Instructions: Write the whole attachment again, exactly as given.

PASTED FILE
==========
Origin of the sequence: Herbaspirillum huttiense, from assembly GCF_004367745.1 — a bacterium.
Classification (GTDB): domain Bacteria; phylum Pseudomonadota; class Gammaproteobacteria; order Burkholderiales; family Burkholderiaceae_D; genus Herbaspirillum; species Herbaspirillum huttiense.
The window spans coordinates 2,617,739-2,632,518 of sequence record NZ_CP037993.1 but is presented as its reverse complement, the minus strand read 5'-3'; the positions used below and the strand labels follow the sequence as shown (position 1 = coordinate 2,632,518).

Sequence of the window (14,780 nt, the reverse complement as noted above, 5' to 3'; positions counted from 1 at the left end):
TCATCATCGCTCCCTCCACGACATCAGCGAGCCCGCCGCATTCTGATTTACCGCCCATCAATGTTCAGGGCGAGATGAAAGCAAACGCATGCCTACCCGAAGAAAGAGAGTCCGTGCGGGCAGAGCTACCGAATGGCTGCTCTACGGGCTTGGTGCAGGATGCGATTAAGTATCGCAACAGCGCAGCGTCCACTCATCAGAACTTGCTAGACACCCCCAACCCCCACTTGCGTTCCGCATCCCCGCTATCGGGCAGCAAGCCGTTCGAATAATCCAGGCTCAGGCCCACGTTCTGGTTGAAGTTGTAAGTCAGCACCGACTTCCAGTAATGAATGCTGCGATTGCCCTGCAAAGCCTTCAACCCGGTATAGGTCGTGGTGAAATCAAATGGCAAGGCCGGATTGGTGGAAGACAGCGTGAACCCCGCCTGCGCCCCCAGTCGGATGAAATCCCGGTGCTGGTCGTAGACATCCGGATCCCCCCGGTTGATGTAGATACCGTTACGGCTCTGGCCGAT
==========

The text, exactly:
Origin of the sequence: Herbaspirillum huttiense, from assembly GCF_004367745.1 — a bacterium.
Classification (GTDB): domain Bacteria; phylum Pseudomonadota; class Gammaproteobacteria; order Burkholderiales; family Burkholderiaceae_D; genus Herbaspirillum; species Herbaspirillum huttiense.
The window spans coordinates 2,617,739-2,632,518 of sequence record NZ_CP037993.1 but is presented as its reverse complement, the minus strand read 5'-3'; the positions used below and the strand labels follow the sequence as shown (position 1 = coordinate 2,632,518).

Sequence of the window (14,780 nt, the reverse complement as noted above, 5' to 3'; positions counted from 1 at the left end):
TCATCATCGCTCCCTCCACGACATCAGCGAGCCCGCCGCATTCTGATTTACCGCCCATCAATGTTCAGGGCGAGATGAAAGCAAACGCATGCCTACCCGAAGAAAGAGAGTCCGTGCGGGCAGAGCTACCGAATGGCTGCTCTACGGGCTTGGTGCAGGATGCGATTAAGTATCGCAACAGCGCAGCGTCCACTCATCAGAACTTGCTAGACACCCCCAACCCCCACTTGCGTTCCGCATCCCCGCTATCGGGCAGCAAGCCGTTCGAATAATCCAGGCTCAGGCCCACGTTCTGGTTGAAGTTGTAAGTCAGCACCGACTTCCAGTAATGAATGCTGCGATTGCCCTGCAAAGCCTTCAACCCGGTATAGGTCGTGGTGAAATCAAATGGCAAGGCCGGATTGGTGGAAGACAGCGTGAACCCCGCCTGCGCCCCCAGTCGGATGAAATCCCGGTGCTGGTCGTAGACATCCGGATCCCCCCGGTTGATGTAGATACCGTTACGGCTCTGGCCGAT